Today marks my tie with my previous longest streak in Write. Every. Day.
As a result of a purchase on Humble Bundle, I wound up reading the e-book:
Lang, David, and Rebecca Demarest. 2013. Zero to maker: learn (just enough) to make (just about) anything.
From the WorldCat summary:
“Are you possessed by the urge to invent, design, and make something that others enjoy, but don’t know how to plug into the Maker movement? In this book, you’ll follow author David Lang’s headfirst dive into the Maker world and how he grew to be a successful entrepreneur. You’ll discover how to navigate this new community, and find the best resources for learning the tools and skills you need to be a dynamic maker in your own right. Lang reveals how he became a pro maker after losing his job, and how the experience helped him start OpenROV–a DIY community and product line focused on open source undersea exploration. It all happened once he became an active member of the Maker culture. Ready to take the plunge into the next Industrial Revolution? This guide provides a clear and inspiring roadmap.”
I found this book to be mostly interesting and inspiring. Mr. Lang hooks you with the first chapter that begins in a cave surrounded by foul weather. A robot descends into deep water. The inventors are excited to see their product working. Then Lang tells us that just months prior, he was a Silicon Valley social media minion with no manual skills. He got laid off and was envious of people with back-up manual skills like carpentry. He resolves to “re-skill himself.” Most of the rest of the book is his story of finding people in the Maker movement, apprenticing with some of them, taking classes at Makerspaces and elsewhere. There are sections of the book that offer advice on finding maker groups, creating your own workshop and how to go about starting a business as a Maker. The sections that focus on how particular people got involved with Maker culture were the most interesting to me. The chapters later in the book about the mechanics of finding business funding and considerations about filing patents were less so. That probably says more about me than the author.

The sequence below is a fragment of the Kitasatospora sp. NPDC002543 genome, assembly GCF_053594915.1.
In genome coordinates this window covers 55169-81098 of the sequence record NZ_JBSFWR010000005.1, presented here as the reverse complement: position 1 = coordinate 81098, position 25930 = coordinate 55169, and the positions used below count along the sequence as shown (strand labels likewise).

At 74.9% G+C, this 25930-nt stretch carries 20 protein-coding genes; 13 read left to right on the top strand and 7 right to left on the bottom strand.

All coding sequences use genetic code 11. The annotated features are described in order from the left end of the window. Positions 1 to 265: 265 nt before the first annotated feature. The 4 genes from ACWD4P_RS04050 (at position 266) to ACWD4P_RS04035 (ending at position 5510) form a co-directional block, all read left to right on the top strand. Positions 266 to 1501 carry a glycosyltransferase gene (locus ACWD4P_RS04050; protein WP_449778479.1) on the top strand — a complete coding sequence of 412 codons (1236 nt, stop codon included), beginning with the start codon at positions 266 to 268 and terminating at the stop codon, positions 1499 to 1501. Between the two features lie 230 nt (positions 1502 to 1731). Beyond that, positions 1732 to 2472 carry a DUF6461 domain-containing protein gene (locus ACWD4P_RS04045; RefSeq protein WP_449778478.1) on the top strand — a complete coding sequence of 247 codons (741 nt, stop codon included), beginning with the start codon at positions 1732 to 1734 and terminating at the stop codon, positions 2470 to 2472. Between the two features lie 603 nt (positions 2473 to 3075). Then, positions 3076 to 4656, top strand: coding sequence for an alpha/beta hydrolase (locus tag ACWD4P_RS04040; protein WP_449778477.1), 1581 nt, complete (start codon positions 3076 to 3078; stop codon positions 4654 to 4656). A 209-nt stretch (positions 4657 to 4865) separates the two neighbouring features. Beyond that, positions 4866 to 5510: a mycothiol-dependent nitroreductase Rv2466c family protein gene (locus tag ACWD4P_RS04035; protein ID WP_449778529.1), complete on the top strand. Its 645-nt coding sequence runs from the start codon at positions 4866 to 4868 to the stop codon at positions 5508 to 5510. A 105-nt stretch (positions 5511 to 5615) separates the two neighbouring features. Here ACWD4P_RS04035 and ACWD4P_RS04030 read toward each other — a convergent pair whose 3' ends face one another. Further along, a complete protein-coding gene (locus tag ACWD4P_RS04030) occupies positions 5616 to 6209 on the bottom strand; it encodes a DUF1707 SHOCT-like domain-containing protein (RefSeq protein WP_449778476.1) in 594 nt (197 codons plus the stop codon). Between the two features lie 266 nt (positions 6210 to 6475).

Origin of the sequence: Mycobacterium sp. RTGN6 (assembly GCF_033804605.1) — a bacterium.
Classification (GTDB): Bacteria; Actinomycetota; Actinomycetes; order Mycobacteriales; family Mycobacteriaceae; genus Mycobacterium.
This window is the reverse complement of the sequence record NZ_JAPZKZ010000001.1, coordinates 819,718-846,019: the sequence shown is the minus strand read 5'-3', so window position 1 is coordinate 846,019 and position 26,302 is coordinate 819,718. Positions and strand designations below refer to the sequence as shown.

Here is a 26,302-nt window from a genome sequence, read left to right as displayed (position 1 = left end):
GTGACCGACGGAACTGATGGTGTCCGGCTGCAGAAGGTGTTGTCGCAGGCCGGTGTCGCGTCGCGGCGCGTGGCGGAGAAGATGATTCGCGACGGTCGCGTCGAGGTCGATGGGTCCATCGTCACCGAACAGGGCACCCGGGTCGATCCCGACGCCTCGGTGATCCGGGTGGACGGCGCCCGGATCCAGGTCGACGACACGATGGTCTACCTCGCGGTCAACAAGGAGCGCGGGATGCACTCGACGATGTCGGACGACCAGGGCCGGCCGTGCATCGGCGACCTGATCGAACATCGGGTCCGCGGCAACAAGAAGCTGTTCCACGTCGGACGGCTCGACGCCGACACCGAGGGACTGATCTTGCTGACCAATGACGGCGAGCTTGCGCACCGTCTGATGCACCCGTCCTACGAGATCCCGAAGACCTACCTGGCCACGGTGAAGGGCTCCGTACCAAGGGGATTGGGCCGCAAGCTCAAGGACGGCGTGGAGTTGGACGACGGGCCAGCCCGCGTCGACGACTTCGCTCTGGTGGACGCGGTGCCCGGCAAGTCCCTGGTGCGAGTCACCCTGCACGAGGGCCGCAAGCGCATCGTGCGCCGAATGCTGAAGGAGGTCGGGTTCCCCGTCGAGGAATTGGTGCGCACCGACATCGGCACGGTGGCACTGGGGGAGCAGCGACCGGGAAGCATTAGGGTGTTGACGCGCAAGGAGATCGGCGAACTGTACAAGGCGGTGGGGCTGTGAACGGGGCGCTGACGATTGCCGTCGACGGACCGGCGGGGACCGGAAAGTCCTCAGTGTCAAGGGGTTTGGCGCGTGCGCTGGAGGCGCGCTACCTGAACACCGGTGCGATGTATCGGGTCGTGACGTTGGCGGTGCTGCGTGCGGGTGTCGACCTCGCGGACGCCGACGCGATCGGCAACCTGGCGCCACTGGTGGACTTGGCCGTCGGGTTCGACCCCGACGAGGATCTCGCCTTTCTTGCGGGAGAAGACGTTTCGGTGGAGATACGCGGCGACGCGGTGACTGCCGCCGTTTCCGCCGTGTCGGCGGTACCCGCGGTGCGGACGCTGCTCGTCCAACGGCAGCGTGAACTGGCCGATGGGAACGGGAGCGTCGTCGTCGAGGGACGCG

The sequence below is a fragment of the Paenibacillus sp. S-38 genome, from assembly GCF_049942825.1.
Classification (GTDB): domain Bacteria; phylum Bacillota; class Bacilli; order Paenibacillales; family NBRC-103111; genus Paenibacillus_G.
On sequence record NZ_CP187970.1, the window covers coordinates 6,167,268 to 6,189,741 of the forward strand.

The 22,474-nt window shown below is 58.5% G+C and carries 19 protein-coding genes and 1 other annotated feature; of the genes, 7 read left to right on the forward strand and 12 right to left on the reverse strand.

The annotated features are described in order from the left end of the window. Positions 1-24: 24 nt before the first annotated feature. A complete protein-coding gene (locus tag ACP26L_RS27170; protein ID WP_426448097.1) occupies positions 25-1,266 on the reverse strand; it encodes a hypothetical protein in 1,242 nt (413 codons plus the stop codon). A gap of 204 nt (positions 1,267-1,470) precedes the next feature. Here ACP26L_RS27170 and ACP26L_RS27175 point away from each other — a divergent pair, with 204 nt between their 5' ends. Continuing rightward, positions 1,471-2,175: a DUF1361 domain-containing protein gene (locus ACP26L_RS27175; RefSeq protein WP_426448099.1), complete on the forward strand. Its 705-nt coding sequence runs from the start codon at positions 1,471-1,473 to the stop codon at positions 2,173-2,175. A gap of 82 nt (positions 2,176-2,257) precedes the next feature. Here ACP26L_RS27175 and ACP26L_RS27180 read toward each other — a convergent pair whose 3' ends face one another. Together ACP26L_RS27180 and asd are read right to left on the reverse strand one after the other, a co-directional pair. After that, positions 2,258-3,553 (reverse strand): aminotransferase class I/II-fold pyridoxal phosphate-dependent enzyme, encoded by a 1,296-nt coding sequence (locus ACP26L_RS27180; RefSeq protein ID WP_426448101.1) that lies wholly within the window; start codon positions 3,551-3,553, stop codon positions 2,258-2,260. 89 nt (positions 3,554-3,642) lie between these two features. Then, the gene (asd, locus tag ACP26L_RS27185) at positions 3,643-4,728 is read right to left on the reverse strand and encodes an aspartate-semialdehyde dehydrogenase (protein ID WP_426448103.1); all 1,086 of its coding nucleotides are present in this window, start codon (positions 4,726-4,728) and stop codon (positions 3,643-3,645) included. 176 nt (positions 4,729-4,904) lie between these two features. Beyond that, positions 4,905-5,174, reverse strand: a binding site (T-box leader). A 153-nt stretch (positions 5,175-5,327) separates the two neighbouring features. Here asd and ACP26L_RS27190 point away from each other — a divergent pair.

Mr. Lang was ultimately successful in reskilling himself and is a main partner in the OpenROV project. So his book a legitimate story of being a zero (manual skills wise) to a Maker. If you’re looking for a book to inspire you to pick up new skills, have fun and join a global movement, this book is for you.
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